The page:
The French newspaper Le Monde has also noted the quiet reticence with which EU leaders have greeted the British election.

"Brussels has been careful in recent months to avoid topics that might upset London. And it prefers to keep a radio silence about the next British general election," said an editorial, adding that the EU knows it faces "perilous discussions" with the UK if a referendum takes place.

Ed Miliband
Labour leader Ed Miliband. Reuters

Yet a Cameron government and a quick referendum may actually be better than a Miliband alternative for the future of the UK's membership of the EU club. It would put the issue to bed for a generation at least and polls suggest Britons would vote to stay in, though the heat of an inevitably fiery referendum campaign could change that.

"From a short-term perspective, some EU leaders might be tempted to hope for a Miliband victory on the basis that it'll make their lives easier because Miliband hasn't pledged to renegotiate the terms of the UK's membership and put it to a referendum," Open Europe's Swidlicki said.

But Swidlicki said there are two things to consider. Firstly, Miliband wants the same reforms as Cameron anyway, but simply believes they can be achieved without the need for a referendum, which could be turbulent for the UK economy. EU leaders would still face a renegotiation with the UK on its terms of membership, even with Miliband.

"The second thing to remember in terms of the biggest picture is that, while certainly the renegotiation and referendum would be a headache for some EU leaders in the short-term, it probably offers the best path to keeping the UK in the EU," Swidlicki said.

"Whereas if you don't have the renegotiation and referendum, and public frustration is allowed to build up, potentially under a Conservative party in opposition that becomes even more eurosceptic, then that actually increases the prospect of Brexit in the longer-term.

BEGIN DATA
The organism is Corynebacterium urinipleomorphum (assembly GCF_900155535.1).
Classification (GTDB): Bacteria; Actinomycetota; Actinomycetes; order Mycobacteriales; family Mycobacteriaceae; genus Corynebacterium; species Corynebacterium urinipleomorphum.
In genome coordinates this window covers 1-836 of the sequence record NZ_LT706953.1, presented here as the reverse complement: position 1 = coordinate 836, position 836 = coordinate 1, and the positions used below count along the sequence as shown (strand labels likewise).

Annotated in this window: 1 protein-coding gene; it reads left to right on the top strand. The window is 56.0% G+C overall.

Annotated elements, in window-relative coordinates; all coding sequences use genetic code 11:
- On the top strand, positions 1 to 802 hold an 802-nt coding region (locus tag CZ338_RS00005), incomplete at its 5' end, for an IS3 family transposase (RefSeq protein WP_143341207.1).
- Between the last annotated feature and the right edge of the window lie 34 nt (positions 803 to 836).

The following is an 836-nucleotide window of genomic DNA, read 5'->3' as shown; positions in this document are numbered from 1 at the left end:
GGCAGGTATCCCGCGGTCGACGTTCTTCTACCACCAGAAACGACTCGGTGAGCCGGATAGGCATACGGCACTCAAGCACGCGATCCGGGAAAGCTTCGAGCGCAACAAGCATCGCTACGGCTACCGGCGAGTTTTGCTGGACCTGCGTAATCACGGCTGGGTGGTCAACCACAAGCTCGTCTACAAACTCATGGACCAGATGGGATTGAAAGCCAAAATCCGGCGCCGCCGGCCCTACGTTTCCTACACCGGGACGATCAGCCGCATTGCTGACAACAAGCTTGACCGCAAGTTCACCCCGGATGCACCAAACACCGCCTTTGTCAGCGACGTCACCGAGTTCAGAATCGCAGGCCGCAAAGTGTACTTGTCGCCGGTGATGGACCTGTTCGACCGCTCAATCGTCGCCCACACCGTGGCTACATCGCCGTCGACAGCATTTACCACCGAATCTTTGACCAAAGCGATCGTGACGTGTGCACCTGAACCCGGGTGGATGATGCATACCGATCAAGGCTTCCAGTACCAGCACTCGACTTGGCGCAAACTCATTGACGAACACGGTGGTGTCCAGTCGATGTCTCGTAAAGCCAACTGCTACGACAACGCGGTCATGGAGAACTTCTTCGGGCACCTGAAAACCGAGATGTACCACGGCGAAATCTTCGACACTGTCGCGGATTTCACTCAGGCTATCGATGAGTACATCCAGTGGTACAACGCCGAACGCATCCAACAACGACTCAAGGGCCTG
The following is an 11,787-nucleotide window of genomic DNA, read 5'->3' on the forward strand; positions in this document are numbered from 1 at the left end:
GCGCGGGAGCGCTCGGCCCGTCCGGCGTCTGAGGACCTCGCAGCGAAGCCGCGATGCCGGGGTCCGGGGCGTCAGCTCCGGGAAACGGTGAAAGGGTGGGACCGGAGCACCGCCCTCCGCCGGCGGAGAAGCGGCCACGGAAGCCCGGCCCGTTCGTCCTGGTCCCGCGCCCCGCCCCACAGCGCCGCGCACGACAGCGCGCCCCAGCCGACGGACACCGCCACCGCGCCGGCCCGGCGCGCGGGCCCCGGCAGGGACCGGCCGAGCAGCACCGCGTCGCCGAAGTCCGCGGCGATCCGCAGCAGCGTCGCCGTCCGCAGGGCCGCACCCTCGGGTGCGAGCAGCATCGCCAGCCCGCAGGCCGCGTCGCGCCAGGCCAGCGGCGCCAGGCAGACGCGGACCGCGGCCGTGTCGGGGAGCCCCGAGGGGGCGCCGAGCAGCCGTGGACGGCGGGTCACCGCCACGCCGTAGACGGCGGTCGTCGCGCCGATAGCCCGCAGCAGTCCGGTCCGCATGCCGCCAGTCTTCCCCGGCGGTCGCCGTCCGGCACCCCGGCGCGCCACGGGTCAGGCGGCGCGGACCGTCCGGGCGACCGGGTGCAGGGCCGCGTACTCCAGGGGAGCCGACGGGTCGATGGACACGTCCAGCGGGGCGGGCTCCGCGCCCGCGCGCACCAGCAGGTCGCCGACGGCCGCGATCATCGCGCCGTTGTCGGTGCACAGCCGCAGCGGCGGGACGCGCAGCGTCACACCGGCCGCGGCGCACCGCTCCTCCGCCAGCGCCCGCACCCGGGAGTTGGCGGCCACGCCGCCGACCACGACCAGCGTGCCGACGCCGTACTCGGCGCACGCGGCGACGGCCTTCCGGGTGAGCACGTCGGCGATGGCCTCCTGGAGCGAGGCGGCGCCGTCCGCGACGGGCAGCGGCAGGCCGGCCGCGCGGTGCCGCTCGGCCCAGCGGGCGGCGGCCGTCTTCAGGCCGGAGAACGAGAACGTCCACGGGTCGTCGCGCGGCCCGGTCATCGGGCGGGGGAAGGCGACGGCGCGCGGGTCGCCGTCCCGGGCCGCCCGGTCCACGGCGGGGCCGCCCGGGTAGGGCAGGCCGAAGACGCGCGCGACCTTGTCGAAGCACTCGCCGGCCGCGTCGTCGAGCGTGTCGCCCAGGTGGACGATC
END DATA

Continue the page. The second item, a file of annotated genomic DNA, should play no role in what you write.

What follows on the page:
"I think some EU leaders might be advised to take a bit of a longer-term view and think, well this is going to be a bit of a headache for us but we're going to tackle it and we'll get through it, otherwise this issue will just come back with avengence in the future."

Angela Merkel
German Chancellor Angela Merkel. Reuters

And there's more: the reforms demanded by the UK could actually benefit other EU leaders too, who also desire to see the EU made more accountable and focused on engendering greater economic growth rather than tying up business with more regulation and bureaucracy. There is a growing anti-EU contingent in major European countries, such as Germany and France, which needs addressing.

"A lot of what the UK has been complaining about has already been taken on board and we see the new Commission is more focused on delivering growth rather than passing regulation for the sake of it, which was often the impression one got under the previous Commission," Swidlicki said.

"Certainly there has already been progress and Cameron would push for further such reforms, and also reforms to make the EU more democratic and more accountable to the public.

"So these are all reforms that would address not only the satisfaction with EU membership in the UK, but also in other member states."